Liz Stuart, Oxfam's trade policy adviser, was clear: "The single change to the CAP that would help Africa the most would be to get rid of the export subsidies," she said. The WTO is supposed to be doing just that, but last week Oxfam reported that the rules had been drawn up so loosely that the EU can dole out more than €5bn (£3.4bn) a year in export support while reporting only a fifth of the total to the WTO.
"At the same time as putting poor people out of business, [Europe and the US] are spending billions on aid and debt relief, with the aim of doing the exact opposite," said Oxfam. "A coherent package of aid, debt relief and fairer trade rules could instead lift millions of people out of poverty." Whatever happens at the G8, one chance of achieving that has already been missed.
Additional reporting by Marion Delros
How tariffs distort the market
Frozen chicken drumsticks: African countries have seen a dramatic rise in imports of cheap frozen chicken parts from the EU. Since European poultry farmers are able to feed their birds on subsidised grain, they can undercut local producers by half. Thriving poultry sectors in countries such as Ghana and Senegal have been hit by the forced opening of their markets.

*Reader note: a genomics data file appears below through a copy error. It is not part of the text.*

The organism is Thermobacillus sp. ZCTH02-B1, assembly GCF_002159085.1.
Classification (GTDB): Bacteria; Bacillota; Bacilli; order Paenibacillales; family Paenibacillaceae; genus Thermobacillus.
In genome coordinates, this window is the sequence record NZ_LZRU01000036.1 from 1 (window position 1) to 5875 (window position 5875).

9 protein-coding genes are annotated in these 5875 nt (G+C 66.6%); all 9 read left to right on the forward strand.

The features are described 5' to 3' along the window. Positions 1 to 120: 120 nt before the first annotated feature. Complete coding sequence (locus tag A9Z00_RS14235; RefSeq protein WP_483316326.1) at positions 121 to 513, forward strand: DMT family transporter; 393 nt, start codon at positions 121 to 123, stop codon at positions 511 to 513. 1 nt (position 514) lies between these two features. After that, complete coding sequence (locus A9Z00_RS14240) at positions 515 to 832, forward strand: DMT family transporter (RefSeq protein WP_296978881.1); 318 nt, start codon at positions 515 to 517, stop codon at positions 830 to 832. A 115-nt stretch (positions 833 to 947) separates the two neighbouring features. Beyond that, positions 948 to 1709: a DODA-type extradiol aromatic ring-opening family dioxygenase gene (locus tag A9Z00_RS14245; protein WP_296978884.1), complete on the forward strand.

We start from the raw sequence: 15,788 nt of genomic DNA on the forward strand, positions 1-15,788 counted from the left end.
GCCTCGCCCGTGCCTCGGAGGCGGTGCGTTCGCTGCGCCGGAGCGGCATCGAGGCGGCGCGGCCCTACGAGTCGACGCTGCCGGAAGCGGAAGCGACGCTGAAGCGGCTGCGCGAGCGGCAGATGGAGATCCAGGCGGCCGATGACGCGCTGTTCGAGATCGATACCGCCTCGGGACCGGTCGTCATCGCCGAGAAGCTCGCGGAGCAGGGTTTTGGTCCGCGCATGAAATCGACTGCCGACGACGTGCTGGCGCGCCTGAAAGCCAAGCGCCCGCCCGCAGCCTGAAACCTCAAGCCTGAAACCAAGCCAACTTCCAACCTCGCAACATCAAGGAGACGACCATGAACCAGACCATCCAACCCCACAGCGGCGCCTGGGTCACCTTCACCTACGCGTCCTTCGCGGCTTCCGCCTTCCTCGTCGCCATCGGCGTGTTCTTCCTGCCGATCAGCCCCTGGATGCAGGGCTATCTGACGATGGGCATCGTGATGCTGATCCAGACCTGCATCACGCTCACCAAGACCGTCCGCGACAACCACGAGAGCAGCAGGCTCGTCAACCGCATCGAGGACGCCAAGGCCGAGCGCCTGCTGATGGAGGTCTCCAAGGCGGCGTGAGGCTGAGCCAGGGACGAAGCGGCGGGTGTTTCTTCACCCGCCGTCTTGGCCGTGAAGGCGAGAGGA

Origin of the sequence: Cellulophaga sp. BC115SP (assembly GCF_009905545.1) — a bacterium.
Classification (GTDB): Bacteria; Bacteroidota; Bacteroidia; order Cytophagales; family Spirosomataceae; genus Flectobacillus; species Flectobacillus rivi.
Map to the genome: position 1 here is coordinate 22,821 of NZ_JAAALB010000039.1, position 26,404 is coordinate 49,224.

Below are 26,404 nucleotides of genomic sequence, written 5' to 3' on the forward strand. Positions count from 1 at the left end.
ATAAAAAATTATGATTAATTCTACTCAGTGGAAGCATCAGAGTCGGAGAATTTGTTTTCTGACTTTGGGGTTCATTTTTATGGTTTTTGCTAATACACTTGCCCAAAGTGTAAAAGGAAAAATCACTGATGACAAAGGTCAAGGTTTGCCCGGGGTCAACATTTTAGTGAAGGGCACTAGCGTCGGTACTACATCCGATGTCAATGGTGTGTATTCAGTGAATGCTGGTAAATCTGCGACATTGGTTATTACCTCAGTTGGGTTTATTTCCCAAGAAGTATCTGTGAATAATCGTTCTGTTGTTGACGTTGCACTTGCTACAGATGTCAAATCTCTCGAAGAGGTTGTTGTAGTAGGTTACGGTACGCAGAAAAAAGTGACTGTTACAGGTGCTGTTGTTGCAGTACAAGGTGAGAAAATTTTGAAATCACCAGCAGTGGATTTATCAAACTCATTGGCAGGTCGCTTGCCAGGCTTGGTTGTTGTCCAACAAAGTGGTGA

Bananas: The EU and the US fought a battle over bananas a few years ago, with Britain and France favouring their mainly Caribbean former colonies. The US demanded access for bananas from their fiefdoms in Central America. Small African producers in places such as the Cape Verde islands scarcely get a look in.
Tomatoes: Since African countries were forced to dismantle tariffs protecting local growers, they have been unable to compete with European farmers, who receive export subsidies. Canned tomatoes and tomato paste from Europe have prevented processors in West Africa getting on their feet. The resulting slump saw tomato production fall by two-thirds.
Flour: Africa needs to import grain to feed its growing population, so it does not put up much in the way of tariff barriers. But some countries such as Mozambique are trying to develop local milling industries, grinding imported wheat into flour, so they have tariffs against imported flour. If they are forced to remove these under pressure from rich nations, the millers are likely to go under.